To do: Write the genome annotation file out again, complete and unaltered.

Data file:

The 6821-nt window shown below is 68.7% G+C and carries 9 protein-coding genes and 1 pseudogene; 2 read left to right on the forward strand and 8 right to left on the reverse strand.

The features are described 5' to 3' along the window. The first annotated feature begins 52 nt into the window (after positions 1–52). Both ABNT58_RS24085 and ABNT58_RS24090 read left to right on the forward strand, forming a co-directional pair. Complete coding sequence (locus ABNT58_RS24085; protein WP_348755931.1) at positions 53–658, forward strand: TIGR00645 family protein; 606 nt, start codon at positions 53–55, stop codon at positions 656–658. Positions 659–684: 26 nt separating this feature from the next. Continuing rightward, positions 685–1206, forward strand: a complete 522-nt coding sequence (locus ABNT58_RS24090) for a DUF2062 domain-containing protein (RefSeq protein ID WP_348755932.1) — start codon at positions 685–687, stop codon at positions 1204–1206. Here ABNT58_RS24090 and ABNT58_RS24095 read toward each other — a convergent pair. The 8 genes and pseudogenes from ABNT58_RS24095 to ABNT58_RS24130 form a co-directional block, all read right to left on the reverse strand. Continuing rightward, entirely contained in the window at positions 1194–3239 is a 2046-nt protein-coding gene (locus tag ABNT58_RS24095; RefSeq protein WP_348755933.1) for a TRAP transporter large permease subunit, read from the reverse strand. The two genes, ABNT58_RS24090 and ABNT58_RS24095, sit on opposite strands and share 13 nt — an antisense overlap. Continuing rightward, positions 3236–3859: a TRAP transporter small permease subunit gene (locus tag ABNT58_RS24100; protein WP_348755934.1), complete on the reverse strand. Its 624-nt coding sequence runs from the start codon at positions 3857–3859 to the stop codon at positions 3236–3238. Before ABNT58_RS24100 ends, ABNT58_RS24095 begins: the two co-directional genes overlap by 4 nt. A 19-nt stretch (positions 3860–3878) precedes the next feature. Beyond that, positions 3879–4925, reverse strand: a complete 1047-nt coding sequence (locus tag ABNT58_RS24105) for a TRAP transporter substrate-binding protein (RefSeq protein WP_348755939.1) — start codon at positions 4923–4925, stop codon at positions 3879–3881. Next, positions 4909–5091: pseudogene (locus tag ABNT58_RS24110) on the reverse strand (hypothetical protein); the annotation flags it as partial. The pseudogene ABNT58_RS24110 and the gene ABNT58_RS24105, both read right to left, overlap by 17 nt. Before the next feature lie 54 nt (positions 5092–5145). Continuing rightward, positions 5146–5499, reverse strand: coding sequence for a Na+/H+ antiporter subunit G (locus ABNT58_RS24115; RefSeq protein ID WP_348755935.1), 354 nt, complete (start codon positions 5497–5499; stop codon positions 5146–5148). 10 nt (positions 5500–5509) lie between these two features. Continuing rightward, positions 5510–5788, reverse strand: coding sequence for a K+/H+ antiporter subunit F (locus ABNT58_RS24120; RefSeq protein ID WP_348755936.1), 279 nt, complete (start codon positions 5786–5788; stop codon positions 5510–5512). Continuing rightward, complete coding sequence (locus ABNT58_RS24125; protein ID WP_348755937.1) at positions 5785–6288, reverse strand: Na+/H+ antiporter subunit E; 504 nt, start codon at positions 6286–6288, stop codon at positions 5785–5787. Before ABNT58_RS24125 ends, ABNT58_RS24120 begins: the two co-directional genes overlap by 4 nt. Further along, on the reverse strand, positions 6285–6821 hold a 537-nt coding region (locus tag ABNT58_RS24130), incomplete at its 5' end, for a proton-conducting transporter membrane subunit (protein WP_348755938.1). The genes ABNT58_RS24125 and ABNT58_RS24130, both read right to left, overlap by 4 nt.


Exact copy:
The 6821-nt window shown below is 68.7% G+C and carries 9 protein-coding genes and 1 pseudogene; 2 read left to right on the forward strand and 8 right to left on the reverse strand.

The features are described 5' to 3' along the window. The first annotated feature begins 52 nt into the window (after positions 1–52). Both ABNT58_RS24085 and ABNT58_RS24090 read left to right on the forward strand, forming a co-directional pair. Complete coding sequence (locus ABNT58_RS24085; protein WP_348755931.1) at positions 53–658, forward strand: TIGR00645 family protein; 606 nt, start codon at positions 53–55, stop codon at positions 656–658. Positions 659–684: 26 nt separating this feature from the next. Continuing rightward, positions 685–1206, forward strand: a complete 522-nt coding sequence (locus ABNT58_RS24090) for a DUF2062 domain-containing protein (RefSeq protein ID WP_348755932.1) — start codon at positions 685–687, stop codon at positions 1204–1206. Here ABNT58_RS24090 and ABNT58_RS24095 read toward each other — a convergent pair. The 8 genes and pseudogenes from ABNT58_RS24095 to ABNT58_RS24130 form a co-directional block, all read right to left on the reverse strand. Continuing rightward, entirely contained in the window at positions 1194–3239 is a 2046-nt protein-coding gene (locus tag ABNT58_RS24095; RefSeq protein WP_348755933.1) for a TRAP transporter large permease subunit, read from the reverse strand. The two genes, ABNT58_RS24090 and ABNT58_RS24095, sit on opposite strands and share 13 nt — an antisense overlap. Continuing rightward, positions 3236–3859: a TRAP transporter small permease subunit gene (locus tag ABNT58_RS24100; protein WP_348755934.1), complete on the reverse strand. Its 624-nt coding sequence runs from the start codon at positions 3857–3859 to the stop codon at positions 3236–3238. Before ABNT58_RS24100 ends, ABNT58_RS24095 begins: the two co-directional genes overlap by 4 nt. A 19-nt stretch (positions 3860–3878) precedes the next feature. Beyond that, positions 3879–4925, reverse strand: a complete 1047-nt coding sequence (locus tag ABNT58_RS24105) for a TRAP transporter substrate-binding protein (RefSeq protein WP_348755939.1) — start codon at positions 4923–4925, stop codon at positions 3879–3881. Next, positions 4909–5091: pseudogene (locus tag ABNT58_RS24110) on the reverse strand (hypothetical protein); the annotation flags it as partial. The pseudogene ABNT58_RS24110 and the gene ABNT58_RS24105, both read right to left, overlap by 17 nt. Before the next feature lie 54 nt (positions 5092–5145). Continuing rightward, positions 5146–5499, reverse strand: coding sequence for a Na+/H+ antiporter subunit G (locus ABNT58_RS24115; RefSeq protein ID WP_348755935.1), 354 nt, complete (start codon positions 5497–5499; stop codon positions 5146–5148). 10 nt (positions 5500–5509) lie between these two features. Continuing rightward, positions 5510–5788, reverse strand: coding sequence for a K+/H+ antiporter subunit F (locus ABNT58_RS24120; RefSeq protein ID WP_348755936.1), 279 nt, complete (start codon positions 5786–5788; stop codon positions 5510–5512). Continuing rightward, complete coding sequence (locus ABNT58_RS24125; protein ID WP_348755937.1) at positions 5785–6288, reverse strand: Na+/H+ antiporter subunit E; 504 nt, start codon at positions 6286–6288, stop codon at positions 5785–5787. Before ABNT58_RS24125 ends, ABNT58_RS24120 begins: the two co-directional genes overlap by 4 nt. Further along, on the reverse strand, positions 6285–6821 hold a 537-nt coding region (locus tag ABNT58_RS24130), incomplete at its 5' end, for a proton-conducting transporter membrane subunit (protein WP_348755938.1). The genes ABNT58_RS24125 and ABNT58_RS24130, both read right to left, overlap by 4 nt.